• Elementals: Stories of Fire and Ice by A.S. Byatt: Brilliantly mingling reality with the surreal atmosphere of folktales and fairy tales, Byatt follows The Djinn in the Nightingale’s Eye with an equally virtuosic and beguiling collection. The subtitle is the key to the oppositions that inspire these six stories. They teem with contrasts between inexplicable compulsions and societal norms, the extremes of love and hate, the mysterious tension between the rational and the mystic, and between the creation of art and the demands of daily life.

Fairy Tales

  • Tender Morsels by Margo Lanagan: in her extraordinary and often dark first novel, award-winning story writer Lanagan creates two worlds: the first a preindustrial village that might have sprung from a Brueghel canvas, a place of victims and victimizers; the second a personal heaven granted to Liga Longfield, who has survived her father’s molestations and a gang rape but, with one baby and pregnant again, cannot risk any further pain. As she raises her two daughters, placid Branza and fiery Urdda, she discovers that her universe is permeable: a dwarf or littlee man, in Lanagan’s characteristically knotted parlance, slips in and out of her world in search of treasure; and a good-hearted youth also enters, magically transformed into a bear in the process. A less kind man-bear follows, and then a teenage Urdda, avid for a richer life with the vivid people, figures out how to pass through the border, too.
  • Wildwood Dancing by Juliet Marillier: This riveting story about 16-year-old Jenica; her pet frog, Gogu; and her four sisters takes place between the fairy world and the family’s Romanian estate of Piscul Dracului. When the girls were young, they discovered a mysterious portal that appears every full moon and allows them access to the Dancing Glade in the Other Kingdom. They dress in the finest gowns and spend all night dancing with a host of bizarre and enchanting fairy creatures. Unfortunately, the girls’ simple and carefree lives change drastically when their father becomes ill and must spend the winter in the milder climate of Constanta.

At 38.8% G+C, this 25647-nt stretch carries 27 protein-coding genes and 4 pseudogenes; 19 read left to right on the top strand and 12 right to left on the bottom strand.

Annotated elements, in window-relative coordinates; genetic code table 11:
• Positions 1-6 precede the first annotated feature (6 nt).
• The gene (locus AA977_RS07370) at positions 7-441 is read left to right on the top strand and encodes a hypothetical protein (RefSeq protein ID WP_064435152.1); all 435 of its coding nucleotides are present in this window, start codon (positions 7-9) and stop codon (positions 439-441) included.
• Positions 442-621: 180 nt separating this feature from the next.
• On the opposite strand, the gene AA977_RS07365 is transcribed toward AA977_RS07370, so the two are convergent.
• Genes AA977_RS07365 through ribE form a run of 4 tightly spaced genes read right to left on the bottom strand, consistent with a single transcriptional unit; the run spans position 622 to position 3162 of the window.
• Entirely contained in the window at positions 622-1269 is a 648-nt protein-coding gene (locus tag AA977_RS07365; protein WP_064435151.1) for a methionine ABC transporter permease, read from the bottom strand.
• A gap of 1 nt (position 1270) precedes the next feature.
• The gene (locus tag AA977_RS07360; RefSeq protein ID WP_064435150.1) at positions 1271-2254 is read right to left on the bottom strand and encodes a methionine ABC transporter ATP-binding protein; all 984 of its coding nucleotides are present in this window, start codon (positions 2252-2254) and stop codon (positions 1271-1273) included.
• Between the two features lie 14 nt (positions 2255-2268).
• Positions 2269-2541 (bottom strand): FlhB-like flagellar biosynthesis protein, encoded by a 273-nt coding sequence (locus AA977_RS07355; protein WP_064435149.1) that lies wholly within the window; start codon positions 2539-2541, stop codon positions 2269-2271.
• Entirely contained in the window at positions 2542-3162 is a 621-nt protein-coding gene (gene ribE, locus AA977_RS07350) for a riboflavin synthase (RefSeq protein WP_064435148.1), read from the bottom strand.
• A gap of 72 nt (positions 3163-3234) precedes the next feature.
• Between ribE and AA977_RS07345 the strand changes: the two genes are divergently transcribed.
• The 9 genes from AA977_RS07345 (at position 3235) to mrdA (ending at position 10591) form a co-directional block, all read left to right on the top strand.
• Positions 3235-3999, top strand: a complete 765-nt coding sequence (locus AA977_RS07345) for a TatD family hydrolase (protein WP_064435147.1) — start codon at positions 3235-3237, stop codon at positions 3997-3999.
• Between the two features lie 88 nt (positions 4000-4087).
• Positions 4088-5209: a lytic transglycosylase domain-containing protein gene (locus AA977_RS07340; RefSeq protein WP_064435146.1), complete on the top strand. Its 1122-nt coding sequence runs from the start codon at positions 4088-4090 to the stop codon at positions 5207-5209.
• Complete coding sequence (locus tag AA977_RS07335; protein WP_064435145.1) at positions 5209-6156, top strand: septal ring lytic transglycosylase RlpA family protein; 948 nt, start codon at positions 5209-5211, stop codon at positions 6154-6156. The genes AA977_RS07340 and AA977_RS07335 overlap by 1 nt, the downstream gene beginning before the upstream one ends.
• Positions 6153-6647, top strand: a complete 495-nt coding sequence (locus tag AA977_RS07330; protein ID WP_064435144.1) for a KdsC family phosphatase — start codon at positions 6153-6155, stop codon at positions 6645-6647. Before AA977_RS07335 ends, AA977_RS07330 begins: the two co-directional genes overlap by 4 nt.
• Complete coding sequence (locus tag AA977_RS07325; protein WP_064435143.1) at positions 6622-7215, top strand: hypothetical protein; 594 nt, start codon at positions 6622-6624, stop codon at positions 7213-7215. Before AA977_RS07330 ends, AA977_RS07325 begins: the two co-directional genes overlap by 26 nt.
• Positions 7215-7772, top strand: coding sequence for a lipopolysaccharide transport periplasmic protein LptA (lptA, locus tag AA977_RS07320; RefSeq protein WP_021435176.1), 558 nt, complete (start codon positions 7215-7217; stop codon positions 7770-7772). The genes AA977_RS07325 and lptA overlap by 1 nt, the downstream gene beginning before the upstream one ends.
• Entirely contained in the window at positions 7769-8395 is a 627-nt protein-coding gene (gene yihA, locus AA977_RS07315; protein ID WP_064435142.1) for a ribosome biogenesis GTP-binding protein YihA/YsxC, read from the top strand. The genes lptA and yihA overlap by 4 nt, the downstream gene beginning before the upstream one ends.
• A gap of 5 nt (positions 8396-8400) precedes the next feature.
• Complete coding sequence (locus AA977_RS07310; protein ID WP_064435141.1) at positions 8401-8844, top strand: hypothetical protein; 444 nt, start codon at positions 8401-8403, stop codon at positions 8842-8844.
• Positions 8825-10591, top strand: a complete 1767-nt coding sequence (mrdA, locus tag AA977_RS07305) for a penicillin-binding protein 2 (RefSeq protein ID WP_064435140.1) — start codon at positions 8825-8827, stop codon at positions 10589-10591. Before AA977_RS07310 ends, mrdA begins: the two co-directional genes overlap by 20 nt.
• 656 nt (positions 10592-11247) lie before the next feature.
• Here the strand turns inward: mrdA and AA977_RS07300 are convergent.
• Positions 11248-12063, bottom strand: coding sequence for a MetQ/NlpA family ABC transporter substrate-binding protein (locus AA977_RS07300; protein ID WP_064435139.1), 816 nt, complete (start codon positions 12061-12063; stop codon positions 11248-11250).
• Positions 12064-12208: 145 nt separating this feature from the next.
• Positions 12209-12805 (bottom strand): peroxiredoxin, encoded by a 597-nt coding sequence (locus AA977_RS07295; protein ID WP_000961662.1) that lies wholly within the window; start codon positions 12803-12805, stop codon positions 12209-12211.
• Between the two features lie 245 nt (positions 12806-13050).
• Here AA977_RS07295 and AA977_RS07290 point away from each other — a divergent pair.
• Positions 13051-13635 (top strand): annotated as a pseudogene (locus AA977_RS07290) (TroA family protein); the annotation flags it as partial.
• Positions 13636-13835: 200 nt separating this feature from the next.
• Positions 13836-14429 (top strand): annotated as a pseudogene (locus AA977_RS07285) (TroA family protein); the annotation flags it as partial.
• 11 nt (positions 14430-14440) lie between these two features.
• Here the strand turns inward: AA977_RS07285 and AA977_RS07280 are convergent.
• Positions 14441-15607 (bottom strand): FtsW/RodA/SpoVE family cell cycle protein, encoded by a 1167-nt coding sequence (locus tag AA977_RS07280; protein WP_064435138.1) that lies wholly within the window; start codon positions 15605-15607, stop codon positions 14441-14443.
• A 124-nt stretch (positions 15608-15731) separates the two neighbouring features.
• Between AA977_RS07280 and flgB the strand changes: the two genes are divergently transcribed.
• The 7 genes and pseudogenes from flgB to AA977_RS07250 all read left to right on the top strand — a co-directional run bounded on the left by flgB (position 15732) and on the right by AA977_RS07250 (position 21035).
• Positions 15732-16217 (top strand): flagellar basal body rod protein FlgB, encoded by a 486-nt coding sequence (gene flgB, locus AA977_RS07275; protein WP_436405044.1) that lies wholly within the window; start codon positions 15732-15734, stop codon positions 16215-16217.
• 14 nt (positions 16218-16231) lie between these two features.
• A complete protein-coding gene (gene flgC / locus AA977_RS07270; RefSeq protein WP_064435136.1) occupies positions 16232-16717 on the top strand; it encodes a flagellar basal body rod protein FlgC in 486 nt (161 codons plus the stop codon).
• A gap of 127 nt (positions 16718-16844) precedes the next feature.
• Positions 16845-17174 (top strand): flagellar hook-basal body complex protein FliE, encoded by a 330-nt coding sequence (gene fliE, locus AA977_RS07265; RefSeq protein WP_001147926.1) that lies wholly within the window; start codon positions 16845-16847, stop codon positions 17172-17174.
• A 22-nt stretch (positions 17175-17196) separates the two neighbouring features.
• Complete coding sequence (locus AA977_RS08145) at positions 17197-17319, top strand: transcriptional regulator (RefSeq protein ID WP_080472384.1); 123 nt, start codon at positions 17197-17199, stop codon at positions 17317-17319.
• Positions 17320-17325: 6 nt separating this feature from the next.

• Godmother: the Secret Cinderella Story by Carolyn Turgeon: This retelling of Cinderella follows the oft ignored character of the fairy godmother, who may or may not be a mentally ill New Yorker. Lil, as this godmother is known, is now living in New York City, broke and employed at a bookstore, years after being exiled from the kingdom of fairies for betraying her charge. Condemned to live as an old woman, her wings bound to her back as penance, Lil is overcome by longing for what she has lost, slipping in her recollections of her idyllic past into the harsh present. When she meets Veronica, a young woman perpetually dogged with man problems, Lil sees an opportunity to redeem herself.
  • A Curse Dark as Gold by Elizabeth C. Bunce: a Rumpelstiltskin retelling

Fantasy

  • Ysabel by Guy Gavriel Kay: Fifteen-year-old Canadian Ned Marriner accompanies his famous photographer father, Edward, on a shoot at Aix-en-Provence’s Saint-Saveur Cathedral while his physician mother, Meghan, braves the civil war zone in Sudan with Doctors Without Borders. As Ned explores the old cathedral, he meets Kate Wenger, a geeky but attractive American girl who’s a walking encyclopedia of history. In the ancient baptistry, the pair are surprised by a mysterious, scarred man wielding a knife who warns that they’ve “blundered into a corner of a very old story. It is no place for children.” But Ned and Kate can’t avoid becoming dangerously entangled in a 2,500-year-old love triangle among mythic figures.
  • The Good Fairies of New York by Martin Millar: Millar offers fiercely funny (and often inebriated) Scottish fairies, a poignant love story as well as insights into the gravity of Crohn’s disease, cultural conflicts and the plight of the homeless in this fey urban fantasy. Due to the machinations of the obnoxious Tala, Cornwall’s fairy king, only a few humans can see the 18-inch-tall fairies who alight in Manhattan: Magenta, a homeless woman who thinks she’s the ancient Greek general Xenophon; Dinnie, an overweight slacker; and Kerry, a poor artist/musician who hopes her Ancient Celtic Flower Alphabet will win a local arts prize. Fairies Heather MacKintosh and Morag MacPherson scheme to put Dinnie and Kerry together, rescue fairy artifacts and prove that in love or war, music is essential.